MSI explains that: “Being immersed in a new culture boosts creative problem solving and reveals valuable new ways of doing things, and the employee can both share these exciting insights with the company and apply them in his day-to-day work.”

Is your organisation seizing the potential offered by international relocations? AT BTR International, we make global moves as stress-free and cost-effective as possible.

To find out more without obligation, contact Louise Chilcott, Global Move and Relocation Specialist at BTR International. Email her via .(JavaScript must be enabled to view this email address) or call her on +44 (0) 1582 495495.


Image courtesy of rajcreationzs at FreeDigitalPhotos.net
3 Ways to De-Stress International Relocations

3 Ways to De-Stress International Relocations

Employees are likely to be excited about their imminent global assignments – and a little anxious too. So what can HR managers do to minimise the stress involved?
Here are three top tips:

1. Provide Information

Providing individuals with details of their new assignment and location will help them to make informed decisions about if, when and how they relocate.

In particular, ensure that people are aware of relocation support that they are entitled too. This should go beyond the financial details. Understanding that they are able to receive cross-cultural training, language lessons and support for partners and families - if they are moving too - can be extremely reassuring. As well as easing stress levels, this also helps employers and assignees to set realistic goals for their new role – both professionally and personally.

2. Remove Uncertainty

Housing, schools and transport are key aspects to everyday life. Uncertainty within these areas creates stress. Get these things right and people settle into their new homes and roles more quickly, which is the common goal for everyone involved with the relocation.

If possible, assignees should visit their new location before moving. Temporary accommodation gives people a chance to get to know their new area before choosing their long-term home.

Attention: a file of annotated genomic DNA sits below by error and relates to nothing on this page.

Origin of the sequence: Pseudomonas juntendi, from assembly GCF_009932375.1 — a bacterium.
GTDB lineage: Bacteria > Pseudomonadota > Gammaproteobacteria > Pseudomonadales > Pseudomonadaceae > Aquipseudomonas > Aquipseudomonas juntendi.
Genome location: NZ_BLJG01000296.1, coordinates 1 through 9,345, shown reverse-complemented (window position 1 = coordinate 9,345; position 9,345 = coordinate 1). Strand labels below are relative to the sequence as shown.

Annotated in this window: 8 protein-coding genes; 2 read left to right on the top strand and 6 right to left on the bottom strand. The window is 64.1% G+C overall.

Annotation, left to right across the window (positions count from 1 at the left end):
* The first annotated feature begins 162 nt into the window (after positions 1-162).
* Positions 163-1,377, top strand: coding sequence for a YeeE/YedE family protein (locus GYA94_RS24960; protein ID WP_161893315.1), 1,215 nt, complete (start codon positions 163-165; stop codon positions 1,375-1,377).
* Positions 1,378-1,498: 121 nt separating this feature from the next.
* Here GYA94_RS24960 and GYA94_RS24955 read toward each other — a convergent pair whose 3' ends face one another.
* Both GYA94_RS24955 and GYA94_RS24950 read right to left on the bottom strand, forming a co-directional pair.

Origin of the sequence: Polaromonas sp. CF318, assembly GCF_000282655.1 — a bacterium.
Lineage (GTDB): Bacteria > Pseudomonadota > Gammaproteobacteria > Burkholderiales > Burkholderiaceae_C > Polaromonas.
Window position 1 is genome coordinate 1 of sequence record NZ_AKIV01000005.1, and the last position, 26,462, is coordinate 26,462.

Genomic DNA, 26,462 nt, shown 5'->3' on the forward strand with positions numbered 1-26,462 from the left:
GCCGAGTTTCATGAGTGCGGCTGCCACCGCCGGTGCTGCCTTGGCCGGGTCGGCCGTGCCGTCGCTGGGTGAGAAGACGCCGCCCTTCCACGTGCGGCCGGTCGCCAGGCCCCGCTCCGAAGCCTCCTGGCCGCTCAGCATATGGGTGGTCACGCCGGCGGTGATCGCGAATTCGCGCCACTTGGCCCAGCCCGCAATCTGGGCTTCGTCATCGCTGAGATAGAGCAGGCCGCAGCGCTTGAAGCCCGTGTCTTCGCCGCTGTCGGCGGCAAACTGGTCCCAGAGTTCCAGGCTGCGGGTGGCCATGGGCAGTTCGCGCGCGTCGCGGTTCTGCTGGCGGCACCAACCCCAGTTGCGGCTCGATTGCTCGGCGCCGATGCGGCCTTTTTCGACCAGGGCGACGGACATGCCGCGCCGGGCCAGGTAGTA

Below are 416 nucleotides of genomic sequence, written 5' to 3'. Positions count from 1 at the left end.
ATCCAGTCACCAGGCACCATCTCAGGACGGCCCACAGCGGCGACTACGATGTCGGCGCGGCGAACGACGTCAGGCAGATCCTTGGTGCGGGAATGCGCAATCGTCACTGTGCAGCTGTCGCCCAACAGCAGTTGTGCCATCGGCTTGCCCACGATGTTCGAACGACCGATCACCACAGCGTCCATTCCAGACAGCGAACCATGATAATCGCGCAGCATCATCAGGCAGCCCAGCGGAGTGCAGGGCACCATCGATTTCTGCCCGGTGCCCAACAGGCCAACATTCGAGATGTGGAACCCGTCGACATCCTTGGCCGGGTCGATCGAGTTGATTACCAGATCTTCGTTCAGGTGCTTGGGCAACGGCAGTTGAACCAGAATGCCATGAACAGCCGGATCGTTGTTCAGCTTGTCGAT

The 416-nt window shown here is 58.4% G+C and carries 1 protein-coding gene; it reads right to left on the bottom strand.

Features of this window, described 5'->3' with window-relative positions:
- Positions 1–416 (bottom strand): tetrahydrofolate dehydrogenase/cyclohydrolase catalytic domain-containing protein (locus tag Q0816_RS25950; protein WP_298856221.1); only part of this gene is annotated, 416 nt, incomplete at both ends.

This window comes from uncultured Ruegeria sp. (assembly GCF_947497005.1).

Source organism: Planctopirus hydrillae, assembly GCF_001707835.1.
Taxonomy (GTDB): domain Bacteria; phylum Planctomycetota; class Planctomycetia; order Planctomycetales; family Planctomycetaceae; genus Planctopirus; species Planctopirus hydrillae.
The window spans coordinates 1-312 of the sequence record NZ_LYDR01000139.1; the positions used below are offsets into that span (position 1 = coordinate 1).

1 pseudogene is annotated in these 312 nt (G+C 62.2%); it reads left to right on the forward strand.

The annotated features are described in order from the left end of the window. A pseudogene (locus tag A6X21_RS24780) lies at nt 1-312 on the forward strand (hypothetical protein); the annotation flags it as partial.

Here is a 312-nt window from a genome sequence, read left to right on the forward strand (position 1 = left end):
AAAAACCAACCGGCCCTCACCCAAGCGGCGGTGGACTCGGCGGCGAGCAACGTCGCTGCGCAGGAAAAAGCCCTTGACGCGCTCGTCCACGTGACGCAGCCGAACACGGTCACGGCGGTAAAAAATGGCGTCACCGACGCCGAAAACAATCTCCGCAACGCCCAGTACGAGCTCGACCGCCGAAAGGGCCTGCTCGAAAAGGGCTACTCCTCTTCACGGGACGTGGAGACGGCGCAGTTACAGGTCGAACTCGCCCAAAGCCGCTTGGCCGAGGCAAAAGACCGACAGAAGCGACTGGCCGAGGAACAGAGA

Support with settling in includes services such as arranging for utilities, bank accounts and healthcare to be in place. This eases the transition into day-to-day life in a new country.

3. Communicate


There is often a flurry of communication between employers and assignees prior to relocations. This needs to continue once people arrive in their new country and start their new roles.

Loneliness is often the biggest worry for international assignees. Putting people in touch with future colleagues or other employees already working in the new location offers ‘front line’ information and the chance to ask questions. There will usually be an expat community that people can connect with – however combining this with learning the language and mixing with locals helps assignees to feel ‘at home’ more quickly.

Plus – treat repatriation at the end of an assignment just as carefully as the initial relocation. Although there are less unknown elements involved, slotting back into ‘home’ life needs planning and support too.


“These three tips seem simple enough,” says Louise Chilcott, Global Move and Relocation Specialist at BTR International. “However not applying enough time to them is how many international relocations become more stressful than necessary.

“We’ve helped assignees and their families move and settle abroad for over 25 years. Our goal is to make corporate relocations as stress-free as possible. That’s something that our clients and assignees value too.”

If you would like to discuss your global assignments and how to manage them as smoothly as possible, contact Louise for an informal discussion. Email her via .(JavaScript must be enabled to view this email address) or call her on +44 (0) 1582 495495.
BTR Wins Platinum Award

BTR Wins Platinum Award

BTR International Receives Top Level, Commitment to Excellence Platinum Award at Cartus 2017 Global Network Conference.